Below is the draft introduction to a paper that I am writing for a Special Issue paper on Teaching Policy Analysis for Gestión y Análisis de Políticas Públicas (GAPP) (here is the version with the references if you want to sing along).
When we teach policy analysis, we can focus on how to be a policy analyst or how to situate the act of policy analysis within a much wider policymaking context. Ideally, we would teach and learn about both. Indeed, this aim is central to Lasswell’s vision for the policy sciences, in which the analysis of policy (and policymaking) informs analysis for policy, and both are essential to the pursuit of equality and dignity.
There is the potential to achieve this vision for the policy sciences. Policy analysis texts focus on the individual and professional skills required to act efficiently and effectively in a time-pressured political environment. Further, they are supported by the study of policy analysts to reflect on how analysis takes place, and policy is made, in the real world.
The next step would be to harness the wealth of policy concept- and theory-informed studies to help understand how real world contexts inform policy analysis insights. First, for example, almost all mainstream studies assume or demonstrate that there is no such thing as a policy cycle with clearly-defined and well-ordered stages of policymaking, from defining problems and generating solutions to evaluating their effect. If so, how can policy analysts understand their far more complex policymaking environment, and what skills and strategies do they need to develop to engage effectively? Indeed, these discussions may be essential to preventing the demoralisation of analysts: if they do not learn in advance about the processes and factors than can minimise their influence, how can they generate realistic expectations? Second, if the wider aim is human equality and dignity, insights from critical policy analysis are essential. They help analysts think about what those concepts mean, how to identify and support marginalised populations, and how policy analysis skills and techniques relate to those aims. In particular, they warn against treating policy analysis as a technocratic profession devoid of politics, which may contribute to exclusive research gathering practices, producing too-narrow definitions of problems, insufficient consideration of feasible solutions, and recommendations made about target populations without engaging with the people they claim to serve.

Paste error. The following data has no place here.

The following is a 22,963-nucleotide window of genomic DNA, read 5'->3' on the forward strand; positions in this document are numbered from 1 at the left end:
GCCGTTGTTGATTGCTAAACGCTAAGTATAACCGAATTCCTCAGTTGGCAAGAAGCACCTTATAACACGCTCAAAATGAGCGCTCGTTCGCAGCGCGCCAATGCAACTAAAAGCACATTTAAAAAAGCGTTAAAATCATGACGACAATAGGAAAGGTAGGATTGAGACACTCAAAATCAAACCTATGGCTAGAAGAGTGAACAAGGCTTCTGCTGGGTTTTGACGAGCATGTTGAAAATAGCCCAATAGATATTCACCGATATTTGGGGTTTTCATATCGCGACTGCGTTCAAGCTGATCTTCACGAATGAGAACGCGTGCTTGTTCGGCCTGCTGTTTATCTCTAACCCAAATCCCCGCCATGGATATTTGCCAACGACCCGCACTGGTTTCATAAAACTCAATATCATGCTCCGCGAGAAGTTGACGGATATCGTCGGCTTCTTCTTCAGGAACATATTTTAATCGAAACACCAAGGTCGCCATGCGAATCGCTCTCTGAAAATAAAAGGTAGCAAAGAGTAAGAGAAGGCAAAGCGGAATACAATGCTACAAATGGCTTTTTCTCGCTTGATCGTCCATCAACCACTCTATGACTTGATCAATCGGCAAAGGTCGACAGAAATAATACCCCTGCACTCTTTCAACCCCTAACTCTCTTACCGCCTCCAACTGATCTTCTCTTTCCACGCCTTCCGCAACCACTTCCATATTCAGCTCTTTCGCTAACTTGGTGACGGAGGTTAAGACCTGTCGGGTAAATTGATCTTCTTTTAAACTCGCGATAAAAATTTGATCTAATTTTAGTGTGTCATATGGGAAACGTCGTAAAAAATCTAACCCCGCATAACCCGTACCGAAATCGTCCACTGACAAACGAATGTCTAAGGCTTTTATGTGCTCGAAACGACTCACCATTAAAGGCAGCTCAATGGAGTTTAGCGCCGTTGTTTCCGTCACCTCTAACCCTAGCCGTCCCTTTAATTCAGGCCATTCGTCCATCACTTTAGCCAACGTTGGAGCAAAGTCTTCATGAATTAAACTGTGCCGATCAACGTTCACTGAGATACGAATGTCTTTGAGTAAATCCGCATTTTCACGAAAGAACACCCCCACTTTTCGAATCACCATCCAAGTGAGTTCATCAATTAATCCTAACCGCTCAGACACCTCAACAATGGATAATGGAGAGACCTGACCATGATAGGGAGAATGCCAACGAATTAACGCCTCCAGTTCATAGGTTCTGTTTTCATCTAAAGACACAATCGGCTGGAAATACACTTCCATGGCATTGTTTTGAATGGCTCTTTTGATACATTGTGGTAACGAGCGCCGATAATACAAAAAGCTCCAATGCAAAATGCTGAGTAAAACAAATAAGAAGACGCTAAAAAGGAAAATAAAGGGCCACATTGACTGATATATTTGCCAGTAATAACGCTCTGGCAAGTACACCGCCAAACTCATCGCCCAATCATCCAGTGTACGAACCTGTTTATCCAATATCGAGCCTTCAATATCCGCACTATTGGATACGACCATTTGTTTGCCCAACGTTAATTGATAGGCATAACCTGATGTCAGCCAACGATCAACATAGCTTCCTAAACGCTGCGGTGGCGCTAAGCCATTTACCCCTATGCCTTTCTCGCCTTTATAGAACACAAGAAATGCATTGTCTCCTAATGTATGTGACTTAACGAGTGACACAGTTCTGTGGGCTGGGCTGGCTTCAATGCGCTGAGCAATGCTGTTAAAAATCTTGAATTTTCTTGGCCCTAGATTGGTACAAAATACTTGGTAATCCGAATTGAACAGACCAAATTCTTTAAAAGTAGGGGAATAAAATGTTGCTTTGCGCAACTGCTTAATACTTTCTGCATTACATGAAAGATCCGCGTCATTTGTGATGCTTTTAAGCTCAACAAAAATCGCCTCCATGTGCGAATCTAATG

However, this aim is much easier described than achieved. Policy analysis texts, focusing on how to do it, often use insights from policy studies. However, they do so without fully explaining key concepts and theories or exploring their implications. There is simply not enough time and space to do justice to every element, from the technical tools of policy analysis (including cost-benefit analysis) to the empirical findings from policy theories and normative insights from critical policy analysis approaches (e.g. Weimer and Vining, 2017 is already 500 pages long). Policy process research, focusing on what actually happens, may have practical implications for analysts. However, they are often hidden behind layers of concepts and jargon, and – with notable exceptions – their authors seem uninterested in describing the normative importance of, or practical lessons from, theory-informed empirical studies. Further, the cumulative size of this research is overwhelming and beyond the full understanding of experienced specialist scholars. Indeed, it is even difficult to recommend a small number of texts to sum up each approach, which makes it difficult to predict how much time and energy it would take to understand this field, and therefore to demonstrate the payoff from that investment. Further, critical policy analysis is essential, but often ignored in policy analysis texts, and the potential for meaningful conversations with mainstream policy scholars remains largely untapped or resisted .
In that context, policy analysis students embody the problem of ‘bounded rationality’ described famously by Simon. Indeed, Simon’s phrase ‘to satisfice’ sums up a goal-oriented response to bounded rationality: faced with the inability to identify, process, or understand all relevant information, they must seek ways to gather enough information to inform ‘good enough’ choices. Further, since then, policy studies have sought to incorporate insights from individual human, social, and organisational psychology to understand (1) the other cognitive shortcuts that humans use, including gut-level instinct, habit, familiarity with an issue, deeply-held beliefs, and emotions, and (2) their organisations equivalents (since organisations also use rules and standard operating procedures to close off information searches and limit analysis). Human cognitive shortcuts can be described negatively as cognitive biases or more positively as ‘fast and frugal heuristics’. However, the basic point remains: if people draw on allegedly ‘rational’ and ‘irrational’ shortcuts to information, we need to find ways to adapt to their ways of thinking, rather than holding onto an idealised version of humans (and policymaking organisations) that do not exist in the real world .